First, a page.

WINNIPEG — A new artifact on display at the Royal Aviation Museum of Western Canada is paying homage to a historical aircraft.
The museum is unveiling an intricate scale model of the Curtiss H-16 flying boat today, built by Winnipegger Stan Michalak.
The model is being unveiled to coincide with the 100th anniversary of flights made by Basil Hobbs — first commander of the RCAF in Manitoba — who flew the Curtiss H-16 in 1923.
“When our new museum opened, we took the opportunity to shift from being an aircraft-centric to a story-centric museum,” said CEO Terry Slobodian.
“Every aircraft display includes a story to more effectively engage our visitors. Building on that theme, we’re now starting to develop the stories of Canada’s greatest aviators, starting with Basil Deacon Hobbs.”
Michalak spent three years on the passion project in crafting the model, commemorating the first and only aircraft of this type registered and flown in Canada.
Pilot Hobbs was born in England and raised in Sault Ste. Marie. He was a WWI flying boat pilot stationed in Felixstowe, UK from 1916 to 1919.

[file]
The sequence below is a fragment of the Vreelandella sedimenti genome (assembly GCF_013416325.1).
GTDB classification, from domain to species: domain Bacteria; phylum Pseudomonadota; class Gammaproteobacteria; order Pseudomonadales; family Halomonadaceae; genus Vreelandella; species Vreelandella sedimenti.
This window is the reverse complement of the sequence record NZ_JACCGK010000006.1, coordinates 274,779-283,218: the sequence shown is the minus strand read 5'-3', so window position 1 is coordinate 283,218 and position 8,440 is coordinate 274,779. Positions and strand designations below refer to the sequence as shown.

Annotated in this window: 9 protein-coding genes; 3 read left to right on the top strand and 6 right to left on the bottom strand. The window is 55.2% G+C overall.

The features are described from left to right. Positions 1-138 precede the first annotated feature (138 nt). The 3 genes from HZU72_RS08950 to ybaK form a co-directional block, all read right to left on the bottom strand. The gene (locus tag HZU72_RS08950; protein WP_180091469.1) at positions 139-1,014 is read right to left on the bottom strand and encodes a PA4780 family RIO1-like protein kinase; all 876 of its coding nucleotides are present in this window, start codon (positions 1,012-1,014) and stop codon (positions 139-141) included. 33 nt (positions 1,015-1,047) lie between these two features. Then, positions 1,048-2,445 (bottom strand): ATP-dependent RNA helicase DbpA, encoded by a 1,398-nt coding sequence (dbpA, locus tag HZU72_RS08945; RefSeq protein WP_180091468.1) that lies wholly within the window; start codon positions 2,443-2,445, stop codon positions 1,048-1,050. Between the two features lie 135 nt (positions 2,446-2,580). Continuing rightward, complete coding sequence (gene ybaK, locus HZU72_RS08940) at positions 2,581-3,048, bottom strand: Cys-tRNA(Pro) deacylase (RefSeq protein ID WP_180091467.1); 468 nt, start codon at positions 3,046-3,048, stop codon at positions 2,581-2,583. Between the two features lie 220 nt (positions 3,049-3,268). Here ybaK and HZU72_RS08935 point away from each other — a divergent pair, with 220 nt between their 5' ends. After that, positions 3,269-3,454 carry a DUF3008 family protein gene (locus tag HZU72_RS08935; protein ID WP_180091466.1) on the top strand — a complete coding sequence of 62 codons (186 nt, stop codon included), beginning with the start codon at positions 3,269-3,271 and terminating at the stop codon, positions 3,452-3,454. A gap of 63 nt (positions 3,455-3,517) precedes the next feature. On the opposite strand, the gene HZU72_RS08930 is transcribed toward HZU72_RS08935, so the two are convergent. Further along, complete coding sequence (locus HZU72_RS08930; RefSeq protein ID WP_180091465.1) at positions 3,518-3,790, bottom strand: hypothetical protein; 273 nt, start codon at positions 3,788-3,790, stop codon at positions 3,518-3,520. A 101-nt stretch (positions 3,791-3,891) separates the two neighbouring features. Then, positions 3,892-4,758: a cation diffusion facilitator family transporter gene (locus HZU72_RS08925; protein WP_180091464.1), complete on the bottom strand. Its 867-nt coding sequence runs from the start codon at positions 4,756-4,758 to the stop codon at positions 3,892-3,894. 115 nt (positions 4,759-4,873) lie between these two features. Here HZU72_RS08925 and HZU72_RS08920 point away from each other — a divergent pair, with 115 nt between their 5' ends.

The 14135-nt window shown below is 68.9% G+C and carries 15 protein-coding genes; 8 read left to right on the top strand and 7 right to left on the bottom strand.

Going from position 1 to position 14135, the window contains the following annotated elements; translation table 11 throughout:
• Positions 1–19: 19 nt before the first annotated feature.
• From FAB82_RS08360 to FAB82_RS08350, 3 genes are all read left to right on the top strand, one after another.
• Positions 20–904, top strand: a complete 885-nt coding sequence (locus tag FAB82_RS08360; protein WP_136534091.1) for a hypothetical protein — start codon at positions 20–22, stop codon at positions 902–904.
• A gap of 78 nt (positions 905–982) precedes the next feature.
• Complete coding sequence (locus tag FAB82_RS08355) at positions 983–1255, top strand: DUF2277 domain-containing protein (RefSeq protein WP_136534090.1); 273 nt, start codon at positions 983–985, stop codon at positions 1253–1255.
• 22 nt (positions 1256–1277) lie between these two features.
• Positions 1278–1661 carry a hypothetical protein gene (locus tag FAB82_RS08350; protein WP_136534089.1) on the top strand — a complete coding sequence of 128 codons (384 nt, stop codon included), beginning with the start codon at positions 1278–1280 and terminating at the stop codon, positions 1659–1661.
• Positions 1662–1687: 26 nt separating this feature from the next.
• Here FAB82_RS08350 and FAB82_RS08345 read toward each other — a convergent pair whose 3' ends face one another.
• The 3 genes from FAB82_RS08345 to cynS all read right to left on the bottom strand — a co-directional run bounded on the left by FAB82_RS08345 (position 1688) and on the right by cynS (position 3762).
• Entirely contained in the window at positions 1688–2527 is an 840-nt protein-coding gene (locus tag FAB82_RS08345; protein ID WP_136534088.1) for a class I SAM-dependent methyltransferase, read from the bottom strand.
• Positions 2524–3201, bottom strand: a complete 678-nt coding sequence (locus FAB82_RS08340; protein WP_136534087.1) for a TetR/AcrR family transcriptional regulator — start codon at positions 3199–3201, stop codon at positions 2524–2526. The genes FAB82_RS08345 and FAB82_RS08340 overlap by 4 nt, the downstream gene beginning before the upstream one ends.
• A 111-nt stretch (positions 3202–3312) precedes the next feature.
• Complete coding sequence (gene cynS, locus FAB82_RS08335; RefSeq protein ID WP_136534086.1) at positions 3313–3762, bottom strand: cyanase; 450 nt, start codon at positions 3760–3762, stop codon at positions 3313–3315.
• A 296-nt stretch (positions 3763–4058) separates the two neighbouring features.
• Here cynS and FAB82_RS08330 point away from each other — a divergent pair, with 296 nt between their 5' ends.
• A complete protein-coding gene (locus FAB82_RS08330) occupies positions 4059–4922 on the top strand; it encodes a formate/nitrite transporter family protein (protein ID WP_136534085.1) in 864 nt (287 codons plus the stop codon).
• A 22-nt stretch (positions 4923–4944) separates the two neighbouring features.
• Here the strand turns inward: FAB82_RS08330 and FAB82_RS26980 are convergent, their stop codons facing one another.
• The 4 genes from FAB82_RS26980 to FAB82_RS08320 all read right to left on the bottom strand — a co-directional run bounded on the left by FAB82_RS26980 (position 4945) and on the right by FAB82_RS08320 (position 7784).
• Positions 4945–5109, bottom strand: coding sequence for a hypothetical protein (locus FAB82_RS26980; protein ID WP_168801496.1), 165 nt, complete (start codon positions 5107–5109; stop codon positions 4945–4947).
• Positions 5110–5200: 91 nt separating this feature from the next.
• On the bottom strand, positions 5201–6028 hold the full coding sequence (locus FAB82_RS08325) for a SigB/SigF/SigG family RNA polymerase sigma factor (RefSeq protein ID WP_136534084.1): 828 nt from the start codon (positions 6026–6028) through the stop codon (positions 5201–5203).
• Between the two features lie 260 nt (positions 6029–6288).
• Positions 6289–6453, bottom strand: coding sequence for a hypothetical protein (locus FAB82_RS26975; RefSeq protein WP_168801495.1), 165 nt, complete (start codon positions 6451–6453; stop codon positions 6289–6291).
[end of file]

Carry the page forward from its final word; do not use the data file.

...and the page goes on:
He flew the Curtiss H-16 from Ontario during a tumultuous, 10-day trip through northeast Manitoba and northwest Ontario to deliver treaty annuity payments.
Hobb was later named Manitoba’s first commanding officer of the RCAF when it was officially constituted on April 1, 1924.
The Curtiss H-16 model will be the first artifact in the museum’s Hero Collection, a collection designed to showcase some of Canada’s aviation pioneers and heroes.
The model will be unveiled during the RAMWC’s Aviation Conference, which is being held this weekend at the museum.